As agencies become more and more convinced that they should be selling their services based on value instead of costs, they need to learn a new set of skills to help sell the concept of value and get a better price for what they do.
Here are seven key behaviors of agencies that do this successfully:
1. Don’t sell a service. (Sell an outcome.)
Resist describing the activities involved in an assignment, and instead describe the outcomes. Some agencies have gone so far as to use language about outcomes in their estimates, in place of listing agency functions and hours.
2. Always negotiate price before the work begins. (This is when you have the most leverage.)
Agencies consistently make the mistake of opening a job and starting an assignment before an estimate is prepared or a price is quoted to the client. The time to price a job is before you start on it, because this is when it has the most perceived value with the client.
3. Be willing to walk away. (Otherwise, you have no leverage.)
This is the toughest advice for most agencies to accept. It’s like buying a car. Unless you’re willing to walk away from the dealership, you have no hope of getting a better price.
4. Ask clients what they think the assignment is worth. (Remember that value is subjective.)
Very often, clients believe an assignment is worth more than the agency would have guessed. If you price an assignment of value instead of hours, it’s worth asking the question to the client. You’ll often be surprised.
5. Try to provide pricing options. (Clients will usually pick the middle one).
The smartest marketers usually use a tiered pricing approach, giving consumers price options based on features and benefits. For major assignments – and certainly for master compensation agreements – this is a sound strategy. Set your pricing based on the assumption that most clients will select the middle tier.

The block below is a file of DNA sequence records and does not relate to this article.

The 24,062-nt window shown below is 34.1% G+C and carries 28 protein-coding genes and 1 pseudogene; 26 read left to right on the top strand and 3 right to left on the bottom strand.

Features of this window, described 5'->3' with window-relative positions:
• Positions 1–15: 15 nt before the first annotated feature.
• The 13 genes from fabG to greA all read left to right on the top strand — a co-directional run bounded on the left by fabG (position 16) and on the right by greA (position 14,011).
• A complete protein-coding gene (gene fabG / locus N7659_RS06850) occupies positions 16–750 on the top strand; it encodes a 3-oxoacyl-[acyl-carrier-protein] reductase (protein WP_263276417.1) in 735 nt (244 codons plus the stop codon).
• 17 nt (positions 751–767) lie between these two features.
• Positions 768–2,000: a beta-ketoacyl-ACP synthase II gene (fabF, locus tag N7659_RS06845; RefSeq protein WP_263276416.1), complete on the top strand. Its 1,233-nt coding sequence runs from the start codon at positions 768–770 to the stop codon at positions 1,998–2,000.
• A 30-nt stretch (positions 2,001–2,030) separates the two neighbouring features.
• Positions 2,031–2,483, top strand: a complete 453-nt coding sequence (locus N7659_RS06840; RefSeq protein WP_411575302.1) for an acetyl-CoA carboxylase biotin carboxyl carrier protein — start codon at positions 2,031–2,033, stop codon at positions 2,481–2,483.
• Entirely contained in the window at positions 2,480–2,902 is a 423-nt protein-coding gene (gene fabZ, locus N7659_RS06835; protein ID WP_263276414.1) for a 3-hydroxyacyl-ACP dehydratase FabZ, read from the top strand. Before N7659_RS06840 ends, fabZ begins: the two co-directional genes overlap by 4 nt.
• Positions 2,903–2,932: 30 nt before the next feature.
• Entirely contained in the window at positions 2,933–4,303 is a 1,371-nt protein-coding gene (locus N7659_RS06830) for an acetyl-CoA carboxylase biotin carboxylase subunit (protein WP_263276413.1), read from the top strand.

6. Never lower your price. (Instead, add value.)
If you’ve done a good job of pricing in the first place, you should never agree to simply “discount” your services. This degrades your standing with the client. Think of it as “pricing integrity.” If the client wants to pay less, offer less. Or, you could offer some added value for the same price.
7. Be creative in pricing. (Be just as creative in setting the terms).
Sometimes it isn’t the total price that causes concern, but rather the fact that it will be disruptive to the client’s cash flow. So be creative in setting the terms, and you’ll create a win-win situation for both parties.
Value is like beauty; it’s in the eye of the beholder. This means determining value is much more art than science. Selling value is also an art, but one that can be learned. By following the above guidelines, you’ll be well on your way.